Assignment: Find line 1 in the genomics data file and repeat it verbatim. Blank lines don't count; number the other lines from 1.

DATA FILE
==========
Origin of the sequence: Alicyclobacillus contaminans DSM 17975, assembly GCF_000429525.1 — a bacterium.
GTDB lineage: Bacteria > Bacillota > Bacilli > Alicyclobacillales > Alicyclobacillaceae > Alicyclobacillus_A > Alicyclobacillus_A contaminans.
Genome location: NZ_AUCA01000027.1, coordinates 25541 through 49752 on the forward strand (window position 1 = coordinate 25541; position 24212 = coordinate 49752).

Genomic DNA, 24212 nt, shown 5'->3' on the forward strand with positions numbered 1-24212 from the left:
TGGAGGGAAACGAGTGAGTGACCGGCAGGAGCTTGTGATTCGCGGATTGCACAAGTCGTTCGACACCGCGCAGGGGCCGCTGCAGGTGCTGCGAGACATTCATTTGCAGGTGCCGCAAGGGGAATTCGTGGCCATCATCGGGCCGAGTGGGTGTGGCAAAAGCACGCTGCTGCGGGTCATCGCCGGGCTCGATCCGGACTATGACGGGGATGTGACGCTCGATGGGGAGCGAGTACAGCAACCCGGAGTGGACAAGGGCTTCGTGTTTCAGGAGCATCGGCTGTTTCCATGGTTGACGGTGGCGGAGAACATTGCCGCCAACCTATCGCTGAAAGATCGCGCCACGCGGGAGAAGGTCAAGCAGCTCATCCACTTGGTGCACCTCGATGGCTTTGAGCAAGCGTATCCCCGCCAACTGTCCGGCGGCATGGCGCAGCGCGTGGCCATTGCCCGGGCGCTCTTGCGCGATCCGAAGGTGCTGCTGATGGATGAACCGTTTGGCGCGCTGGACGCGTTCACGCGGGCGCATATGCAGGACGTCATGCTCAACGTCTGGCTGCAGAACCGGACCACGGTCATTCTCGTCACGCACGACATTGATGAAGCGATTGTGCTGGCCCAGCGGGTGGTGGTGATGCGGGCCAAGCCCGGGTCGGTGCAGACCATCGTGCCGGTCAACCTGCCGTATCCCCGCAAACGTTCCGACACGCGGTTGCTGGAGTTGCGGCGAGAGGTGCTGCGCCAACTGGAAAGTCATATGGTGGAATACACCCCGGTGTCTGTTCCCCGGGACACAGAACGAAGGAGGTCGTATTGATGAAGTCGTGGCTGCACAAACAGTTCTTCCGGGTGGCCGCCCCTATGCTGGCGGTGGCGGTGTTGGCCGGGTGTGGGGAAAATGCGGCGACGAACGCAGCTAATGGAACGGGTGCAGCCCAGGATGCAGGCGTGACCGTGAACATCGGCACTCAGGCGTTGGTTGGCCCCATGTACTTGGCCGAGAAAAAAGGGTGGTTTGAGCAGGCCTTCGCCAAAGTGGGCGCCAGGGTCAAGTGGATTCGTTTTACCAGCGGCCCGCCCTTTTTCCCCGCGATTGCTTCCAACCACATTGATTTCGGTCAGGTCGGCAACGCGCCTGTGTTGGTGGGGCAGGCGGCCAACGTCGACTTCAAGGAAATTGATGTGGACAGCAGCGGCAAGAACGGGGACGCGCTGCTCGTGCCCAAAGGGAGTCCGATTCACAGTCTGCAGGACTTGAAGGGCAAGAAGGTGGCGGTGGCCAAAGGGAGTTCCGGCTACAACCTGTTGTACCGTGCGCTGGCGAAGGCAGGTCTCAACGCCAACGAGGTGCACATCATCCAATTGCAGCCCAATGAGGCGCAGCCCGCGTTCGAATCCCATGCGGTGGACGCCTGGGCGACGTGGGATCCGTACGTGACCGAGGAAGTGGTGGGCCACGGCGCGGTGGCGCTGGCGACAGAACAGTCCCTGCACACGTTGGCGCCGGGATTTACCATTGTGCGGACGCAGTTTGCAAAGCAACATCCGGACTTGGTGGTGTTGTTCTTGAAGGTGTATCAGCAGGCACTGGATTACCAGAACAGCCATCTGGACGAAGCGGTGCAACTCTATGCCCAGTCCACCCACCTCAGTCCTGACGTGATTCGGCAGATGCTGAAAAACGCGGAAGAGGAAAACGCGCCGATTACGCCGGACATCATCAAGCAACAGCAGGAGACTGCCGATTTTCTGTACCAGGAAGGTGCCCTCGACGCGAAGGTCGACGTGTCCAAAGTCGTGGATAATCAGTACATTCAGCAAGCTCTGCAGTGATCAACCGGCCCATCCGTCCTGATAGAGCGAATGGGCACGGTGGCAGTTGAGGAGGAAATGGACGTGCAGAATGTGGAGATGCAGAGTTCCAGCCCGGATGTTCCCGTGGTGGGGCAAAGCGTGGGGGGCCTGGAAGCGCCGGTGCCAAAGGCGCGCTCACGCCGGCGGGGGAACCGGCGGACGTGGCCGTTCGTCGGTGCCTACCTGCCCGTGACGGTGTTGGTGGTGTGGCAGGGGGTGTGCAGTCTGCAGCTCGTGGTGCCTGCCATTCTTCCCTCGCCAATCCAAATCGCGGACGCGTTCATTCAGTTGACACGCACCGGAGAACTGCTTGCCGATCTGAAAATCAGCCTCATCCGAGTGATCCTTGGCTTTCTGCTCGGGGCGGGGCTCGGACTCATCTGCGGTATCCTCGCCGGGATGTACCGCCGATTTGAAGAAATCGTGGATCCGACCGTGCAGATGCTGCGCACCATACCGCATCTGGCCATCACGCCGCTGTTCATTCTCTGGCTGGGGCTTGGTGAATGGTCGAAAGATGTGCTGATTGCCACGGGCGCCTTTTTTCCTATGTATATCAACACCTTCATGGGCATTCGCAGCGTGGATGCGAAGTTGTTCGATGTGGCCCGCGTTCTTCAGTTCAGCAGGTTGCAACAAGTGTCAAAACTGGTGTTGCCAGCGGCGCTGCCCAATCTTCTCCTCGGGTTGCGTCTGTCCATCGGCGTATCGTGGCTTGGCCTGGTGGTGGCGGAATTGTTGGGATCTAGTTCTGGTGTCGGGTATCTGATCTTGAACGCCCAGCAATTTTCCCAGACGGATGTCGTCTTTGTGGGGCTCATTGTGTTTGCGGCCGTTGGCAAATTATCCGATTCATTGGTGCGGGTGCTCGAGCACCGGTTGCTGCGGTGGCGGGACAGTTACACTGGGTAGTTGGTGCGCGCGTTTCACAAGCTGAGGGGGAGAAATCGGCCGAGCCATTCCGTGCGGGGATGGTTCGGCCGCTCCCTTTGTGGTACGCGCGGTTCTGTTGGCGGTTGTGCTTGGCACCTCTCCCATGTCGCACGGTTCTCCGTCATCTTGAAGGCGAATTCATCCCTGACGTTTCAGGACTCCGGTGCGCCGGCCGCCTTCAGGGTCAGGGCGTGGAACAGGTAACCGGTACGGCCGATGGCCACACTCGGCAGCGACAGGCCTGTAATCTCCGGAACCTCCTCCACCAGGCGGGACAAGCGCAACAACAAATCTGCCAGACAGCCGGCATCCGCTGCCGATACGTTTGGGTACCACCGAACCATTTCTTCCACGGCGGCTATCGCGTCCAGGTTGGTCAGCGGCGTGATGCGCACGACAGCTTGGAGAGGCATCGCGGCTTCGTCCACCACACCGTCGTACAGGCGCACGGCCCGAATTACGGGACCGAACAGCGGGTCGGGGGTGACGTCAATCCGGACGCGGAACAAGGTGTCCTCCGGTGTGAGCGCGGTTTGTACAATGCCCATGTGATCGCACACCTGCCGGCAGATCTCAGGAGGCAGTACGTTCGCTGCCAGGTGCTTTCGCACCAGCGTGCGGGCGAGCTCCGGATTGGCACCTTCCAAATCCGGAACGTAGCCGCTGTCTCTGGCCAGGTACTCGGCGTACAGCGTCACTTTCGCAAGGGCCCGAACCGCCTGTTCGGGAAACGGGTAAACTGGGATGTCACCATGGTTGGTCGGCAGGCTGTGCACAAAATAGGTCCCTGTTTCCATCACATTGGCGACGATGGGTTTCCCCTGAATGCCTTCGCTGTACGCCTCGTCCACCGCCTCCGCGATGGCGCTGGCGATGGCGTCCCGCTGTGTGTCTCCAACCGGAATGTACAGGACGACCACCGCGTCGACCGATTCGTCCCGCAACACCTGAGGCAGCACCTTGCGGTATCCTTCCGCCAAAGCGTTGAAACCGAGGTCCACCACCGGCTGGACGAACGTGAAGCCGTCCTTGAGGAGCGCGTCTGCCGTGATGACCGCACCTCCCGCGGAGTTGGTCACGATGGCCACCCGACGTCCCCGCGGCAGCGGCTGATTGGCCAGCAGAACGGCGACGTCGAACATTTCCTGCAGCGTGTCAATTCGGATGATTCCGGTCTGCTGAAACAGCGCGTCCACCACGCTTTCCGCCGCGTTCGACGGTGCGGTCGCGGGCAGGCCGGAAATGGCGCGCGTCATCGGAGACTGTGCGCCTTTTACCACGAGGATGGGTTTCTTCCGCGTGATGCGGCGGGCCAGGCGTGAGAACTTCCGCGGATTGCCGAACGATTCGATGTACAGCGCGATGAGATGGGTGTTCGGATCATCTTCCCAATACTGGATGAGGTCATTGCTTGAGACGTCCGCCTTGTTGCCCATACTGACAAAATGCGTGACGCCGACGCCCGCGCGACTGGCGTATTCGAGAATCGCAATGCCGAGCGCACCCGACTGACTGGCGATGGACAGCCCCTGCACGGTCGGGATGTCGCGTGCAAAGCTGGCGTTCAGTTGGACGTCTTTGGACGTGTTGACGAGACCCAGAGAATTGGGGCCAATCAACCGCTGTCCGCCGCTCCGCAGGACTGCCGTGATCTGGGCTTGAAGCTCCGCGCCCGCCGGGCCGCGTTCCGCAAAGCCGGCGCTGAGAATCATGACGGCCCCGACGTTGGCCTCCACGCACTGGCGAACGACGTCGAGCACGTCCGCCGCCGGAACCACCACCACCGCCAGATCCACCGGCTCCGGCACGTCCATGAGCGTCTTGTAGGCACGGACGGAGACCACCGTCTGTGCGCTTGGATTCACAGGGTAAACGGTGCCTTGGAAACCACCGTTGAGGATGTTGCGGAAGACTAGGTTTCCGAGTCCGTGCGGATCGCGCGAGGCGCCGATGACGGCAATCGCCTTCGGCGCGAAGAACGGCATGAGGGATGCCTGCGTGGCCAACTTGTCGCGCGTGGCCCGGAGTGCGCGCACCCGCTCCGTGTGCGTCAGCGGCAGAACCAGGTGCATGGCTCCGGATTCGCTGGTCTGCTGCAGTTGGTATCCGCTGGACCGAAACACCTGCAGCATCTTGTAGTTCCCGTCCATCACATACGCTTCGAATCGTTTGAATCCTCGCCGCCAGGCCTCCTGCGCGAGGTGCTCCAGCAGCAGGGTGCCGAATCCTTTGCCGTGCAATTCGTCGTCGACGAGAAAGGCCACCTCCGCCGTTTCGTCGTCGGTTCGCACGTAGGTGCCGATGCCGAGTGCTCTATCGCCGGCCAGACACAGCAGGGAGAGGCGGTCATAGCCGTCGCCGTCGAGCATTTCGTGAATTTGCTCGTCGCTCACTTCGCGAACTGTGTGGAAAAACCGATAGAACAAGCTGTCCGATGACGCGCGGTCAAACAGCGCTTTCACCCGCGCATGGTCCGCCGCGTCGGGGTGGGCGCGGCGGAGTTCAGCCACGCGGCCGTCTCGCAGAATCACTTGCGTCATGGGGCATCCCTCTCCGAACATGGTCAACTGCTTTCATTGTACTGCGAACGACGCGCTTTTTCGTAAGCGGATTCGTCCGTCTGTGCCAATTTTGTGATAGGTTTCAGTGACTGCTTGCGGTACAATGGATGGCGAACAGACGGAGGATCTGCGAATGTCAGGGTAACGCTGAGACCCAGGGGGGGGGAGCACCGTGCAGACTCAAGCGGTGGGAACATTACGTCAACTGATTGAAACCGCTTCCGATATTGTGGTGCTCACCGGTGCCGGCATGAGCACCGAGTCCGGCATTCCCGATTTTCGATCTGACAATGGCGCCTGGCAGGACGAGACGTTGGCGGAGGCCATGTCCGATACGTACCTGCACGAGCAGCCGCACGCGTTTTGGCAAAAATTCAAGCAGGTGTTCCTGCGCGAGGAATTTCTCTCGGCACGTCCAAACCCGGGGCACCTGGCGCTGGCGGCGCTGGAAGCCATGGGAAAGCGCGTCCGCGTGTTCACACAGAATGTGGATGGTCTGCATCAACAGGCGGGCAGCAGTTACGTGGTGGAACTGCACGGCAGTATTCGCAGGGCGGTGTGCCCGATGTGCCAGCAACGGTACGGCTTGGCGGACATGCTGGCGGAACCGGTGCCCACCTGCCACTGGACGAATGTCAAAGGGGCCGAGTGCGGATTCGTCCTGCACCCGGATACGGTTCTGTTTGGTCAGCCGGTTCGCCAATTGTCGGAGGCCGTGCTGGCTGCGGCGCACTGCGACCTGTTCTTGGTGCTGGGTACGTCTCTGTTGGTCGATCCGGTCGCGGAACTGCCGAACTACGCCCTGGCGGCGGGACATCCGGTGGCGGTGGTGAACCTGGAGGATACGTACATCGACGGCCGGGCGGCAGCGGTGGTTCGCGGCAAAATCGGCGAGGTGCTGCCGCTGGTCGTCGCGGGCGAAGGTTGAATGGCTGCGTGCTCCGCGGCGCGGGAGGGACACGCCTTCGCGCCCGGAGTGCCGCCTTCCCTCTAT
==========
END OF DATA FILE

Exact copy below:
Origin of the sequence: Alicyclobacillus contaminans DSM 17975, assembly GCF_000429525.1 — a bacterium.